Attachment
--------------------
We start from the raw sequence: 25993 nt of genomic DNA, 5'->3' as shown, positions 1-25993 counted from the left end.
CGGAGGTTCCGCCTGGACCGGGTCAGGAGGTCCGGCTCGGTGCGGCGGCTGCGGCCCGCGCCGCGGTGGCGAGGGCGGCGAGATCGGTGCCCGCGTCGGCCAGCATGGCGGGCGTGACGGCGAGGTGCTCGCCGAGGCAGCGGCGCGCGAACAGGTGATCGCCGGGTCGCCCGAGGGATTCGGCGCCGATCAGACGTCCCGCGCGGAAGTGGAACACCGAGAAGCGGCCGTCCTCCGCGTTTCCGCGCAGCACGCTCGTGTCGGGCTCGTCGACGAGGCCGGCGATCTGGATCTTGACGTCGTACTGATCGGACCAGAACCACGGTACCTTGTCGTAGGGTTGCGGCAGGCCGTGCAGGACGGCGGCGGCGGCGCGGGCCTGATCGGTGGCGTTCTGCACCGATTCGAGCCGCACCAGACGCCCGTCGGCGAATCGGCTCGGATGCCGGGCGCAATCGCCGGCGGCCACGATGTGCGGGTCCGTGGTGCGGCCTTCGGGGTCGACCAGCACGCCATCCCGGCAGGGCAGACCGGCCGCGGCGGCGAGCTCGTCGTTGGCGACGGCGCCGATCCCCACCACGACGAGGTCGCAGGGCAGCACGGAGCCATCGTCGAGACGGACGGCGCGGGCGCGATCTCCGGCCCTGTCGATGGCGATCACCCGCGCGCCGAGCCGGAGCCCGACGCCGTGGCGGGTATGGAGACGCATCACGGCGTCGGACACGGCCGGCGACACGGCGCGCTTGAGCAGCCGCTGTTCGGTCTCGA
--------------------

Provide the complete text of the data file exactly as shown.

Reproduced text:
We start from the raw sequence: 25993 nt of genomic DNA, 5'->3' as shown, positions 1-25993 counted from the left end.
CGGAGGTTCCGCCTGGACCGGGTCAGGAGGTCCGGCTCGGTGCGGCGGCTGCGGCCCGCGCCGCGGTGGCGAGGGCGGCGAGATCGGTGCCCGCGTCGGCCAGCATGGCGGGCGTGACGGCGAGGTGCTCGCCGAGGCAGCGGCGCGCGAACAGGTGATCGCCGGGTCGCCCGAGGGATTCGGCGCCGATCAGACGTCCCGCGCGGAAGTGGAACACCGAGAAGCGGCCGTCCTCCGCGTTTCCGCGCAGCACGCTCGTGTCGGGCTCGTCGACGAGGCCGGCGATCTGGATCTTGACGTCGTACTGATCGGACCAGAACCACGGTACCTTGTCGTAGGGTTGCGGCAGGCCGTGCAGGACGGCGGCGGCGGCGCGGGCCTGATCGGTGGCGTTCTGCACCGATTCGAGCCGCACCAGACGCCCGTCGGCGAATCGGCTCGGATGCCGGGCGCAATCGCCGGCGGCCACGATGTGCGGGTCCGTGGTGCGGCCTTCGGGGTCGACCAGCACGCCATCCCGGCAGGGCAGACCGGCCGCGGCGGCGAGCTCGTCGTTGGCGACGGCGCCGATCCCCACCACGACGAGGTCGCAGGGCAGCACGGAGCCATCGTCGAGACGGACGGCGCGGGCGCGATCTCCGGCCCTGTCGATGGCGATCACCCGCGCGCCGAGCCGGAGCCCGACGCCGTGGCGGGTATGGAGACGCATCACGGCGTCGGACACGGCCGGCGACACGGCGCGCTTGAGCAGCCGCTGTTCGGTCTCGA